“When the legend becomes fact, print the legend.” That’s the classic line in the film The Man Who Shot Liberty Valance. It also applies to history at times. Consider the many legends of Block 16 in Las Vegas, including why its saloons and brothels closed. This year marks the seventy-fifth anniversary of when the city took the action that led to the end of the brothels of Block 16.
That happened in early in 1942. The myth or legend is this. The Las Vegas Army Air Corps Gunnery School opened in 1941. Other troops were training elsewhere in the Southwest. And they reportedly were spending too much time in Block 16. So the army supposedly said, close it or else.
Well, the army was unhappy about brothels, in Block 16 and elsewhere. But, as usual, there’s more to the story. Let’s go back to the beginning.
On May 15, 1905, the San Pedro, Los Angeles, and Salt Lake Railroad auctioned off the Las Vegas townsite from Stewart to Garces and from Main to Fifth, now Las Vegas Boulevard. The railroad’s operators had divided the townsite into blocks and lots.
The railroad wanted to limit alcohol sales and consumption, at least among its workers. Las Vegas was a division point, so it would have repair shops. With trains stopping here, the railroad’s owners and other businesspeople saw opportunities to profit. That combination led the railroad to limit liquor sales to Blocks 16 and 17. Block 16 was First Street between Stewart and Ogden. Block 17 was due east of it. It turned out there wasn’t really enough business to sustain Block 17 as real competition for its neighbor, so Block 16 became more famous.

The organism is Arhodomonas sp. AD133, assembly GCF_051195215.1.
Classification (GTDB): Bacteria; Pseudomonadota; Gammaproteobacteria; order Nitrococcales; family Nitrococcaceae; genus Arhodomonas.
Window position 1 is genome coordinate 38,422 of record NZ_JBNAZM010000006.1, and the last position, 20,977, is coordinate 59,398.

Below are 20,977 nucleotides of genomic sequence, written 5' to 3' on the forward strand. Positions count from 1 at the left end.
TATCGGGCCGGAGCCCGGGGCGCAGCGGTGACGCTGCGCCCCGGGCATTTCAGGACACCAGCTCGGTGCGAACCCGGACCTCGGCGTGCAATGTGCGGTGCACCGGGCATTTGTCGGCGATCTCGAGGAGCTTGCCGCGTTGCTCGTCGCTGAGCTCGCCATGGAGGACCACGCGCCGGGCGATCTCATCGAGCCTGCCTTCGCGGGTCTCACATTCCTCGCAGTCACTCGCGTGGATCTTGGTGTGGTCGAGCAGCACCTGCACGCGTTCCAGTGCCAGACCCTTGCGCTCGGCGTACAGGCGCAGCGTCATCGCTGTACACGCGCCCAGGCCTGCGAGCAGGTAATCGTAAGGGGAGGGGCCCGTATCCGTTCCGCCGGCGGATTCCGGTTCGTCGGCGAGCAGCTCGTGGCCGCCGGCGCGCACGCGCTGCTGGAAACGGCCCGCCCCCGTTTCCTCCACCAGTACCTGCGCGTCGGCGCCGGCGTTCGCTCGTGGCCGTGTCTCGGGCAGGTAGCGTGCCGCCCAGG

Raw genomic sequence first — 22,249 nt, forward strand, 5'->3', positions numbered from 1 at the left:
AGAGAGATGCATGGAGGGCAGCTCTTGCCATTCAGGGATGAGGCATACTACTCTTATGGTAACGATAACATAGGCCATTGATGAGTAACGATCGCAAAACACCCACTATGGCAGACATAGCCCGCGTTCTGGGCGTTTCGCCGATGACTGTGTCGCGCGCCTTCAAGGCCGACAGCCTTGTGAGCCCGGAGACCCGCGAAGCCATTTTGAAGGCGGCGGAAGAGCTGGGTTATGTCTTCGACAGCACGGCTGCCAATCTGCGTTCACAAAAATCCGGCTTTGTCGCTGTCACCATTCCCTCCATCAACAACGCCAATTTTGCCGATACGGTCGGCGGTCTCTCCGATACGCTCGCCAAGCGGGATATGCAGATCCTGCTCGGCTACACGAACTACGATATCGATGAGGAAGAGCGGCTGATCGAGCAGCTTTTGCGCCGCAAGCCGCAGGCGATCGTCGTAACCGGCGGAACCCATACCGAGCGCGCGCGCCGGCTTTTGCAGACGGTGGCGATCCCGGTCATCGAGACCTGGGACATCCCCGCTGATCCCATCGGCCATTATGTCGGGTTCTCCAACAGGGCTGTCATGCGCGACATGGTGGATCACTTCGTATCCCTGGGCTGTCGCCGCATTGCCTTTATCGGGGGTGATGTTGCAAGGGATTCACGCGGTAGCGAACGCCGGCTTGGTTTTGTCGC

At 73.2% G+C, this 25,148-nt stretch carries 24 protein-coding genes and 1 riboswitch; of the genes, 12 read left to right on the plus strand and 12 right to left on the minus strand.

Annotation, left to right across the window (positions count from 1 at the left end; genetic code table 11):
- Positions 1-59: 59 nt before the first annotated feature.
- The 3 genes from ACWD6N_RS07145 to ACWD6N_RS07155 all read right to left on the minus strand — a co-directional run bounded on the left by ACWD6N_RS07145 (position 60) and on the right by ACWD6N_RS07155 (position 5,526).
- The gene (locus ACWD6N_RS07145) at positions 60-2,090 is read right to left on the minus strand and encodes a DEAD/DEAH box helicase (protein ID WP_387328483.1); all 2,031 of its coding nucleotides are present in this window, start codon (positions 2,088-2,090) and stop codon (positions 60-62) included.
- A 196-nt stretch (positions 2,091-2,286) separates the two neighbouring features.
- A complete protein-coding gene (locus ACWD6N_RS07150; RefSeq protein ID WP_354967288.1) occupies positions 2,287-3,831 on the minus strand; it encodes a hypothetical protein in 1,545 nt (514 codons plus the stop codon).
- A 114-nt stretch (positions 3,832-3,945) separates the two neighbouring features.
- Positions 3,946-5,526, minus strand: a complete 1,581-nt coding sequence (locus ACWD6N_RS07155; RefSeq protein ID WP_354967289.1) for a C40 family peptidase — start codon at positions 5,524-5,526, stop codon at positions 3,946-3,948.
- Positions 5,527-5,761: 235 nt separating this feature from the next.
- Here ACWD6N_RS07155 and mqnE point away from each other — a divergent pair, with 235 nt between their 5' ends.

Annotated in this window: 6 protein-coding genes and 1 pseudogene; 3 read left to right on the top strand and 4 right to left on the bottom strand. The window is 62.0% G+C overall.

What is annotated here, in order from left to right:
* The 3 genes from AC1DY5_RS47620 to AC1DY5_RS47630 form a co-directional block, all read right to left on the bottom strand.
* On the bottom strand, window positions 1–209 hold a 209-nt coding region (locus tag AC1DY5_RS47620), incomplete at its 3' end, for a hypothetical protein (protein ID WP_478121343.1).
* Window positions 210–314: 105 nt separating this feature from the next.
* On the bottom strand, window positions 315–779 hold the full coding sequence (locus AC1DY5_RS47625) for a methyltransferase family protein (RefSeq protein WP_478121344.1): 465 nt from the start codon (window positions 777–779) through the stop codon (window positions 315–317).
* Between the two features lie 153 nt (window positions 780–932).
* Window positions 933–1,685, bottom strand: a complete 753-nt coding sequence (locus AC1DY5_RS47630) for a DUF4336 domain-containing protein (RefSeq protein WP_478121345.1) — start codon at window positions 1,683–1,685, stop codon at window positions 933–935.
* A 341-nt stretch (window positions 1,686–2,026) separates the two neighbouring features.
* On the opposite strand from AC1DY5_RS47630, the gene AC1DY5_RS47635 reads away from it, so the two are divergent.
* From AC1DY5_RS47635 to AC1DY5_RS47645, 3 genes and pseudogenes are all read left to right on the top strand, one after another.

With hotels opening and serving liquor across from the railroad depot, those blocks weren’t going to be the only places to look for refreshment. So, almost immediately, the bars of Block 16 began to offer other attractions. Namely, prostitution. The town had an ordinance banning brothels from operating in conjunction with a saloon. The ordinance was ignored.
So, if you went to the Star Saloon, Arcade, or Double O, you could buy some alcohol and then go to the back for, shall we say, commercial affection. The so-called Queen of Block 16, the Arizona Club, debuted in its permanent building in 1906. It started out with drinks at 15 cents each or two for a quarter, including a sloe-gin fizz (if you’re curious, sloes are little berries that the British infused in gin; the fizz comes from club soda, with lemon juice and sugar added). It included a twenty-thousand dollar mahogany bar and beveled leaded glass on the front doors. It was pretty swanky. And it had a second story where prostitutes worked. They functioned as independent contractors and lived behind the bars, accessing their quarters through an alley. Las Vegas believed in keeping prostitution and its practitioners separate from the rest of the town. But that wasn’t easy. As historian Ralph Roskey put it, “Block 16 operated in noisy, vulgar proximity to Las Vegas’ most prestigious financial institution at First and Fremont Streets—the First State Bank.” For other reasons, Block 16 met its demise. More on that next time.
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